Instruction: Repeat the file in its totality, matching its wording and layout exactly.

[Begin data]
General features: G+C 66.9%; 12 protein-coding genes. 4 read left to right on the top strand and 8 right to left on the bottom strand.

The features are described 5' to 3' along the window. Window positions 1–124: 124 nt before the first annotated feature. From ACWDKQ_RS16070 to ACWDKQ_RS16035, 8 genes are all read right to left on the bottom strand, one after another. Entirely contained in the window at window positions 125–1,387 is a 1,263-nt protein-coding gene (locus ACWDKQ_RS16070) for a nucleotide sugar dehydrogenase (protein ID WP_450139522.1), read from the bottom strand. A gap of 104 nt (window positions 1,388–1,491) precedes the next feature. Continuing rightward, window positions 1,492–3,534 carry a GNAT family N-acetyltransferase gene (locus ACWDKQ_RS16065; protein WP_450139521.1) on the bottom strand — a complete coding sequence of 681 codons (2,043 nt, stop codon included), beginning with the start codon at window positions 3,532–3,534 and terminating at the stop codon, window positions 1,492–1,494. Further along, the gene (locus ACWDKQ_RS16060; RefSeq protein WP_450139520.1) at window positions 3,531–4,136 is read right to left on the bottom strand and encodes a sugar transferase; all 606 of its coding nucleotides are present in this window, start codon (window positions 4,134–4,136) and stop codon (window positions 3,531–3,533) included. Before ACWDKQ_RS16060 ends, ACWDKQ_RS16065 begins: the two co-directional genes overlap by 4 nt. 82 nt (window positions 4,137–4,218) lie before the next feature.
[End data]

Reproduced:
General features: G+C 66.9%; 12 protein-coding genes. 4 read left to right on the top strand and 8 right to left on the bottom strand.

The features are described 5' to 3' along the window. Window positions 1–124: 124 nt before the first annotated feature. From ACWDKQ_RS16070 to ACWDKQ_RS16035, 8 genes are all read right to left on the bottom strand, one after another. Entirely contained in the window at window positions 125–1,387 is a 1,263-nt protein-coding gene (locus ACWDKQ_RS16070) for a nucleotide sugar dehydrogenase (protein ID WP_450139522.1), read from the bottom strand. A gap of 104 nt (window positions 1,388–1,491) precedes the next feature. Continuing rightward, window positions 1,492–3,534 carry a GNAT family N-acetyltransferase gene (locus ACWDKQ_RS16065; protein WP_450139521.1) on the bottom strand — a complete coding sequence of 681 codons (2,043 nt, stop codon included), beginning with the start codon at window positions 3,532–3,534 and terminating at the stop codon, window positions 1,492–1,494. Further along, the gene (locus ACWDKQ_RS16060; RefSeq protein WP_450139520.1) at window positions 3,531–4,136 is read right to left on the bottom strand and encodes a sugar transferase; all 606 of its coding nucleotides are present in this window, start codon (window positions 4,134–4,136) and stop codon (window positions 3,531–3,533) included. Before ACWDKQ_RS16060 ends, ACWDKQ_RS16065 begins: the two co-directional genes overlap by 4 nt. 82 nt (window positions 4,137–4,218) lie before the next feature.